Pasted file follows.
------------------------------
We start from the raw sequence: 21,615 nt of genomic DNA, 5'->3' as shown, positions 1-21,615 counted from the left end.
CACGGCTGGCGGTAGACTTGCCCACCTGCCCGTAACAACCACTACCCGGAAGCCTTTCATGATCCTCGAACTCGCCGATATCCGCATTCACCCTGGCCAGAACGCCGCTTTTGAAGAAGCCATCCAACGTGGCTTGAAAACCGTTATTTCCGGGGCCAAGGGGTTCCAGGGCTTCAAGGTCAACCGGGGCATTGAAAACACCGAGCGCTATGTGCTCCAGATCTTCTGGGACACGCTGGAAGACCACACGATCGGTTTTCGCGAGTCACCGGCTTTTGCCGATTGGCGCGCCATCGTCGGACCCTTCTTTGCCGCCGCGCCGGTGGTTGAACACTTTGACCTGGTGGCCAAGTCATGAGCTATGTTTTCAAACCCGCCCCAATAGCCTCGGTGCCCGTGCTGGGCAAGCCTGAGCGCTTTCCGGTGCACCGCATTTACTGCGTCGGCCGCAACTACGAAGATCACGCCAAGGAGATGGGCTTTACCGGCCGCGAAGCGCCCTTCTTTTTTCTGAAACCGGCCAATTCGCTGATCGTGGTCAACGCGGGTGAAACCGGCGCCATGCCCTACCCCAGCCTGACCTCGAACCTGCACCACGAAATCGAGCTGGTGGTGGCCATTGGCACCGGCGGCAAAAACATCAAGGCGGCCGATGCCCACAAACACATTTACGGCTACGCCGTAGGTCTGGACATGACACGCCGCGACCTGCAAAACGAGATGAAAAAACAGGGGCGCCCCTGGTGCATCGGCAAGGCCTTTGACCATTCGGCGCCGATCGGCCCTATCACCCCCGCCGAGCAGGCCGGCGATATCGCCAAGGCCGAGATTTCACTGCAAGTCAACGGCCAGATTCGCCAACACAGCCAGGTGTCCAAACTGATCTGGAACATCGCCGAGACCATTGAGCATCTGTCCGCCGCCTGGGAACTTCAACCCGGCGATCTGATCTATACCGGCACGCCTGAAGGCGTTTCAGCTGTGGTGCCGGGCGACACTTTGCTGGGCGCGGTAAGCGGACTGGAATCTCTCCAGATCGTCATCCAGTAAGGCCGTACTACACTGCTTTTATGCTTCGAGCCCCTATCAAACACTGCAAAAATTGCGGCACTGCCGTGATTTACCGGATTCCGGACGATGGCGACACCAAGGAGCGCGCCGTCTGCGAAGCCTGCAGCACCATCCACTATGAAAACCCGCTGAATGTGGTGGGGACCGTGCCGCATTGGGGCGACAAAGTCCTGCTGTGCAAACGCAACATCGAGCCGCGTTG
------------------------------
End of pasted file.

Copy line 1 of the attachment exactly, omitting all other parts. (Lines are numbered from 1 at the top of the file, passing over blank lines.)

We start from the raw sequence: 21,615 nt of genomic DNA, 5'->3' as shown, positions 1-21,615 counted from the left end.